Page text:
In today’s digital age, it’s no surprise that students need daily access to technology devices and connectivity after school to complete homework assignments.

In today’s digital age, it’s no surprise that students need daily access to technology devices and connectivity after school to complete homework assignments.

But many students, particularly those from low-income households, don’t have reliable internet service at home. In fact, more than nine out of 10 teachers in high-poverty schools say their students don’t have access at home to the digital resources needed to complete assignments, according to a research report from the National After School Association (NAA).

Unfortunately, the lack of technology is contributing to a growing “homework gap,” which leaves millions of students to fall behind. This also means that fewer students learn to interact with technology in ways that develop the skills needed to succeed in today’s digital economy.


How After School Programs Can Achieve Equal Access to Digital Learning

After school programs can serve as a catalyst for closing the gap and enhancing access to digital learning for participating students. Through engaging, real-world learning experiences, programs can transform students from “digital consumers” to “digital creators” through deep digital learning opportunities. And, since nearly half of all students enrolled in after school programs are from low-income households, after school programs can play a significant role in closing the gap.

However, to successfully close the digital divide, the report states that “after school professionals will need more tools and training to become effective facilitators of digital learning.” NAA shares the following three recommendations for increasing digital learning opportunities for students after school:


Examine the barriers and possible solutions to increase access to technology-rich after school programs.

Ensure that there is sufficient access to a reliable internet connection plus individual student access to internet connected devices. For school-based after school programs, the report suggests establishing agreements that ensure access to technology resources in classrooms and digital media labs. Community-based programs can leverage partnerships or make room in the budget to offer access to mobile or on-site technology labs.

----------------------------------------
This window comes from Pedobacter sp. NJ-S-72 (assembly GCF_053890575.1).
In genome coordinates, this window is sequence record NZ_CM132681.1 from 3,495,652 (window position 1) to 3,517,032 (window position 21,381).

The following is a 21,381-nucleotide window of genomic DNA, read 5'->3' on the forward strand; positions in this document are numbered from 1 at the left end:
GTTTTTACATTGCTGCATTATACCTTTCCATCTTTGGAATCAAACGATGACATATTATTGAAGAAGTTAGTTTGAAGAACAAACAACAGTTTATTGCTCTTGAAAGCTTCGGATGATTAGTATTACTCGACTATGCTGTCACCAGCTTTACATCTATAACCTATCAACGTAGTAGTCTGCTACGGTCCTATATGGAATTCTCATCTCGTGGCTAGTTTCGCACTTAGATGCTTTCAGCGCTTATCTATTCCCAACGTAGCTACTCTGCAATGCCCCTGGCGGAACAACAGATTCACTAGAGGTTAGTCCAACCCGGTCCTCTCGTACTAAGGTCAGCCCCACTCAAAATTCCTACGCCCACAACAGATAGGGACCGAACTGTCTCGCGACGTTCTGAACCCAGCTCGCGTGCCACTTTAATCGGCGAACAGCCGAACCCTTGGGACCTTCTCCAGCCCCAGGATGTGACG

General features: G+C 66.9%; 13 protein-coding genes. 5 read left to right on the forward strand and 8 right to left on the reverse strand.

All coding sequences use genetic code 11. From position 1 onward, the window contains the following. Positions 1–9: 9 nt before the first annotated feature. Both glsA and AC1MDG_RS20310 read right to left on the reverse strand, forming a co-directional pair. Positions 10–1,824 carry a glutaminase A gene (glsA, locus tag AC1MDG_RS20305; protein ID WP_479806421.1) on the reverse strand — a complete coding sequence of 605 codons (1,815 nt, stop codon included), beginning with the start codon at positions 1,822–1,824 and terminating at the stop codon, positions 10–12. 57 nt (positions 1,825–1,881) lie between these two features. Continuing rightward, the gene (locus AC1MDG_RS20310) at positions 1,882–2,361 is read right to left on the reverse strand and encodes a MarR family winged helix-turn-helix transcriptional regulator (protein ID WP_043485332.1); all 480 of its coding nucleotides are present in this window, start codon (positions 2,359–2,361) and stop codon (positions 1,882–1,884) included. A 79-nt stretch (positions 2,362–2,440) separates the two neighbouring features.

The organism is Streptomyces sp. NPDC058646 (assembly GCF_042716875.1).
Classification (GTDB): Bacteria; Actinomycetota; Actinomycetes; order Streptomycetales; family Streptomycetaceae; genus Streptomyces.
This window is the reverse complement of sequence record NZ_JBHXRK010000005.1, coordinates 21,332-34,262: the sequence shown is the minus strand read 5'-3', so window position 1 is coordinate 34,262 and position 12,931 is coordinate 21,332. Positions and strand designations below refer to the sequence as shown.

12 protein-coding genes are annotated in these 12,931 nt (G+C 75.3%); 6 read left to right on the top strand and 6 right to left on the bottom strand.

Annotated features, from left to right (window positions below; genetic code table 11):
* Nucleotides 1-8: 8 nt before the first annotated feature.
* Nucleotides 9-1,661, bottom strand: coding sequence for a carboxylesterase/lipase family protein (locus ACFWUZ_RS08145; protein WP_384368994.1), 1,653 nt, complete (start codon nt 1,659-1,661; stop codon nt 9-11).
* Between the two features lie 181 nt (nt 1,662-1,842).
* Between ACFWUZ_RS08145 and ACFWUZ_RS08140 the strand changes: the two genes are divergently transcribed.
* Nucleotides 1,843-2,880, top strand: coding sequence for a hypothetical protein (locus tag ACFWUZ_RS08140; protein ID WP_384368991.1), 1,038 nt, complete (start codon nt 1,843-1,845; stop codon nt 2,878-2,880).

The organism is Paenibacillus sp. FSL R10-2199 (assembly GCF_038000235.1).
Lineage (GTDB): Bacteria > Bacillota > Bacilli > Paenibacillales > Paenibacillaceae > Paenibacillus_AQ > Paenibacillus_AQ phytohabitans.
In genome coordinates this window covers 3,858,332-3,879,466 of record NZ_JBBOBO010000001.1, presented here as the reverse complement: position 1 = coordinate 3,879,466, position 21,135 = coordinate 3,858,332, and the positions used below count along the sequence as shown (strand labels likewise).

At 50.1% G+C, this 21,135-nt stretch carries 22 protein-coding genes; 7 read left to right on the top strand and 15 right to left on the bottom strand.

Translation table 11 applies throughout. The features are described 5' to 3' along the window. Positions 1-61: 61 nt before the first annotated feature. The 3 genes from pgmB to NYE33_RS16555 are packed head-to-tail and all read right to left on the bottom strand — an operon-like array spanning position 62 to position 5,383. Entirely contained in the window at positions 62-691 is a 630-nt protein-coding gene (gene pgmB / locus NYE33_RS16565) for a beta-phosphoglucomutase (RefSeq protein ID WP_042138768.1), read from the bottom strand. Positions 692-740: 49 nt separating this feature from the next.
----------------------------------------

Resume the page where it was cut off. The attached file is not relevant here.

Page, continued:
Create targeted professional development resources that promote the effective integration of digital learning in after school.

After school professionals bring different levels of expertise with technology. For after school directors, the report recommends that professional development tools offer clear guidance for:

  • Developing a vision for creating access to technology.
  • Planning for effective use of digital learning across content areas.
  • Developing strategies for continuous improvement.

Professional development tools for after school educators should:

  • Articulate the distinction between facilitating the “consumption” of technology through passive activities and the “creation” of digital content through activities that help students build critical 21st century skills.
  • Provide concrete examples, strategies and links to resources to enable educators to facilitate this active approach to digital learning.

All strategies should be flexible to fit your students’ needs and to adapt to your program’s vision and settings.


Develop plans for collecting and disseminating new knowledge.

Technology changes at a rapid pace, and educators must learn how to use new devices and resources as tools to engage students in meaningful learning experiences.

Use new professional development resources to determine training needs based on educators’ strengths, experience and settings; what professional development approaches work best and the most efficient ways to share new knowledge about digital learning within the program. In turn, program directors will develop an effective system for adopting digital learning practices for after school professionals.

With reliable access to technology resources and the right professional development strategies in place, after school programs are positioned to effectively promote digital learning outside of school hours. Read the full NAA report for more insight on ensuring that all students have access to high-quality digital learning opportunities in after school settings.